• cloth diapers and medical care.

This may be a bit of a weak link, but I can tell you now that if I had to pay for medical insurance vs. cloth diapers? I’d choose the medical insurance.

Because I don’t have to worry about medical insurance, I’m in a position where I can make the choice that is better for my community – I can afford that extra fee and make it easy on myself to make that choice.

There are many direct and indirect benefits of providing accessible medical care. And this might just be one of them.

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While over at friends’ house for dinner last night (the have a 7 month old):

Me: Yeah, for swimming lessons, Darren gets to go because I will be THAT parent that I warn my candidates about.
Darren: And if she gets into hockey you can be Sarah Palin!

I admire a man who likes to live dangerously.

1. I am sick. Its either the virus my manager came in with last week and was hacking everywhere or the flu. Dr. Google says its the flu and my OB agrees. I am therefore home today.

2. I went to the OB yesterday and my heart rate was a bit high (78bpm for those that know what that means, but since mine rests a bit high anyways its not too bad – and he thinks its from being sick), and the poptart was kicking my uterus so much he had problems getting a fetal heartrate. He finally settled on 162bpm.

This one will be a shit disturber.

3. My blood pressure was 112/70. WTF? Back here it was 134/88  and now I have MORE blood circulating and its the blood pressure of a teenager?

Overheard:

Dad (on phone): So you guys will need nursery stuff – send a list of what you want.
Me: Oh. Okay.
Dad: well? Haven’t you been looking?
Me: Well the crib I want is at costco, but its pretty pricey.
Dad: What else do you need?
Me: (thinking: didn’t this man raise a child? me?) Well, we’ll need a stroller and carseat.
Dad: Oh you don’t need the carseat until later!
Me: [crickets]
Dad: Hellooooo?
Me: If we don’t have a carseat, how do we get the baby home from the hospital?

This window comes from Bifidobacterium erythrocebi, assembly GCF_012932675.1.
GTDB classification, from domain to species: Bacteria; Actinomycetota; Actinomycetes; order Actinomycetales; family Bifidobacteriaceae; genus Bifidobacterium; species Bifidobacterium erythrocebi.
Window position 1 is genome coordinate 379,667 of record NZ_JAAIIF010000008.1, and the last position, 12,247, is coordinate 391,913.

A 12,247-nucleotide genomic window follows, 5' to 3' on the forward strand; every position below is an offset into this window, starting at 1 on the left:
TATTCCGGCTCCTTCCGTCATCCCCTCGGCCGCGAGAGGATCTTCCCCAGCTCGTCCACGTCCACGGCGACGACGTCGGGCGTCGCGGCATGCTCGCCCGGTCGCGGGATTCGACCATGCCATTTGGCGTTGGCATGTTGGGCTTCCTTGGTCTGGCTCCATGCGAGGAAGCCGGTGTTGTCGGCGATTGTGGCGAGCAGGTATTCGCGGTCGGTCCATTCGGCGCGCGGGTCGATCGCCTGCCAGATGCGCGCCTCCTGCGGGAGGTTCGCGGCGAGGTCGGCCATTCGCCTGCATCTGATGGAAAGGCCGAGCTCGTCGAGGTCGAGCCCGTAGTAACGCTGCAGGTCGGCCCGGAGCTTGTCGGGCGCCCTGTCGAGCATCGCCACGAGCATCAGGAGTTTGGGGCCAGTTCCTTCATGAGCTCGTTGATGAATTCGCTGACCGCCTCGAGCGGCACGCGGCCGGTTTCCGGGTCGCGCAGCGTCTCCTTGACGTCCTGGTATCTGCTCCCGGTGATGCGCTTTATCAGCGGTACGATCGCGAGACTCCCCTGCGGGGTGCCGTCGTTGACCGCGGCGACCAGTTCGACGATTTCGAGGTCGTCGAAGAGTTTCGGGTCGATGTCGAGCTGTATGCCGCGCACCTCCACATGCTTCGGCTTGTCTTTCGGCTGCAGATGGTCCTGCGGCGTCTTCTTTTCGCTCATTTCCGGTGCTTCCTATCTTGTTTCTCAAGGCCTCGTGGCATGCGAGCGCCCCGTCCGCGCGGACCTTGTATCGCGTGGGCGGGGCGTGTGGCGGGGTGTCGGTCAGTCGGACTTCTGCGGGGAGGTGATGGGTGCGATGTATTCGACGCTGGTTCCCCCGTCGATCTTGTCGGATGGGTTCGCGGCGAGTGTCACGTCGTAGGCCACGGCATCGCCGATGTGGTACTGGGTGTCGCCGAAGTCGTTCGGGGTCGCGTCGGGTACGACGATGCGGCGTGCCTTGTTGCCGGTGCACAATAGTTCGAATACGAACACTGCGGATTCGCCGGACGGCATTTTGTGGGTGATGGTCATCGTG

Dad: You hold it!
Me: (thinking he wouldn’t get a Britney reference) Well. Um. Now all children have to be in a carseat if they’re in the car. When they get too big for a carseat, they have to go in a booster seat until they’re 8.
Dad: Damn government, interfering with this stuff. When we brought you home from the hospital, we just put 4-inch foam in the back of the station wagon, on the bottom and so it went up against the back rest, you know? and then we just laid you down back there. So that if we had to stop suddenly and you slid forward, you wouldn’t hurt your head, because of the foam, you know?
Me: [crickets]
Mom: (in background) You can’t do that anymore.
Me: You know, I bet that’s why they changed the law. Someone saw you taking me home like that, called child protective services, and they changed the law. Its all about me.
Dad: It could shed some light on what happened to you though.

How I ever made it into adulthood astounds me.

When we moved into our townhouse, I got it in my head that I would paint the master bedroom. The walls are 12′ by 15′ by 8′ so its a fairly large space. Darren told me to go and get some primer and start with that.

So I went to Home Depot, bought three cans of primer, some brushes, dropclothes, spackle, spackle spreader thing and went to town on the master bedroom. It took two coats of primer to cover up the marks in the walls (they’d never been finished properly). And then I stopped because I didn’t really like painting.

That was in October 2006. The master bedroom walls are still primer’d.

(Yes, I am in the process of contacting painters to come in. It will be painted, as will the rest of top level and the main level)